Thousands of high school students recently gathered at Nova Southeastern University to learn more about college opportunities around the country. Most of Florida’s public and private colleges and universities were represented. Outside state universities on hand included the University of Alabama and Harvard University. The event brought together about 160 universities and was hosted by the Broward County School District. College-bound students were also able to learn about scholarship opportunities.
“We want young people to know how to navigate the college process and to begin planning early,” said Ralph Aiello, who led the event. “We want them to learn about financial aid. We also want high school students to know about industry certifications and training programs. There is a big demand for people who can repair air conditioning units. And there are many other trades that pay well.”
James Payne of the Broward School District said he encourages young people to make good decisions about their education and future careers. “There is a high demand for information technology, construction, healthcare, hospitality and culinary arts,” said Payne. “We are seeing students pursue careers in technology beginning in high school.”
Joseph Sousa of the University of South Florida in St. Petersburg said he was impressed by the educational level of the students he saw. “They were asking good questions and I could see they are concerned about their education,” he said.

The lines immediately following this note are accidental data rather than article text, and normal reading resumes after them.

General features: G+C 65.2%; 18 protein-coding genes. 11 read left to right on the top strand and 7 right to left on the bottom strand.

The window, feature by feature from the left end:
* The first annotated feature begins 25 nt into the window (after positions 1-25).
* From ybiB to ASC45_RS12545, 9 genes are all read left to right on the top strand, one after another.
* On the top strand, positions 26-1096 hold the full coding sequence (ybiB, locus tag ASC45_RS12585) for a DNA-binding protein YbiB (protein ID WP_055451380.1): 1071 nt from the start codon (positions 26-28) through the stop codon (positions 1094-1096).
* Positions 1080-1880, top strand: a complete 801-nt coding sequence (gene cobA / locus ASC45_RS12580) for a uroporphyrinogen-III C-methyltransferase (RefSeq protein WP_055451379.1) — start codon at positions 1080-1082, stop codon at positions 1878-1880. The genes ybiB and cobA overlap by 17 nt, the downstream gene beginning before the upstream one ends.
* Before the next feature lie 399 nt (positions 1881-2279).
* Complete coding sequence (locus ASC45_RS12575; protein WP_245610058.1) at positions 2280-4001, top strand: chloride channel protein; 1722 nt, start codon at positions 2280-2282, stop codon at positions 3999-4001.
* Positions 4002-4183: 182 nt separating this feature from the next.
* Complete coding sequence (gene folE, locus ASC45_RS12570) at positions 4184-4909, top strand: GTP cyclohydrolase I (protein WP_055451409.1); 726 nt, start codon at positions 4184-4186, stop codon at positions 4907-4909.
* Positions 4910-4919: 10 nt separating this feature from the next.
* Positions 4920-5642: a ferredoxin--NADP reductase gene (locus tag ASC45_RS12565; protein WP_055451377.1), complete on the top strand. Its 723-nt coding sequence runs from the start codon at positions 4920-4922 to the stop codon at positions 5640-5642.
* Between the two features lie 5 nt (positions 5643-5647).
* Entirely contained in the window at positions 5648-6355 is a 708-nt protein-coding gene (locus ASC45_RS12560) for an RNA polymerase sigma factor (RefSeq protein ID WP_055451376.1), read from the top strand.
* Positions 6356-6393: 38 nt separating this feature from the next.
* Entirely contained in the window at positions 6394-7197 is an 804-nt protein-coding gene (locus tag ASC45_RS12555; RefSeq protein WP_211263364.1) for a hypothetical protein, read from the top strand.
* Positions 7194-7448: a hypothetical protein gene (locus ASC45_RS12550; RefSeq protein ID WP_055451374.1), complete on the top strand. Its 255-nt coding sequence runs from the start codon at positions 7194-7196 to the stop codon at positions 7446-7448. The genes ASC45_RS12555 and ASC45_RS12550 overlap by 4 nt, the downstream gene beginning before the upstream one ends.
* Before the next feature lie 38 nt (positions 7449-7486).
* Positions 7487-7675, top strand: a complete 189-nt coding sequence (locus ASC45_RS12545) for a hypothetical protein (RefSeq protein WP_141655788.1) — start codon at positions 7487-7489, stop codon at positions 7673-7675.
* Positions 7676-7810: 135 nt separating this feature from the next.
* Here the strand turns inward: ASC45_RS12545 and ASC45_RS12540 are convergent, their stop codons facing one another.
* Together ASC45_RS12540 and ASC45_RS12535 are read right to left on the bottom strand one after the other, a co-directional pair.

Deborah Robinson of the University of Florida College of Pharmacy said there are good opportunities for young people who want to pursue careers in pharmacy. She was showing students the path to earn a doctorate degree in pharmacy.
Ashley Miller of the University of Alabama in Huntsville said she was impressed by the students she saw and enjoyed being a part of the event.
Casie Tate of the University of Alabama said she encouraged Florida residents to apply to the University and not be concerned about out of state costs. “We have a great university and we offer a lot of scholarships to out of state students,” she said.
Many families and young people visited representatives from various university and academic programs and worked to learn more about opportunities after high school.
There was even a booth from Harvard University, which attracted some attention. Norman Grover, who is active in the Harvard alumni community said that young people who have done well in school and achieved success in areas outside of academics may be accepted. “Sometimes Harvard will admit someone who has overcome adversity. Harvard wants students who have shown themselves to be good people,” he said.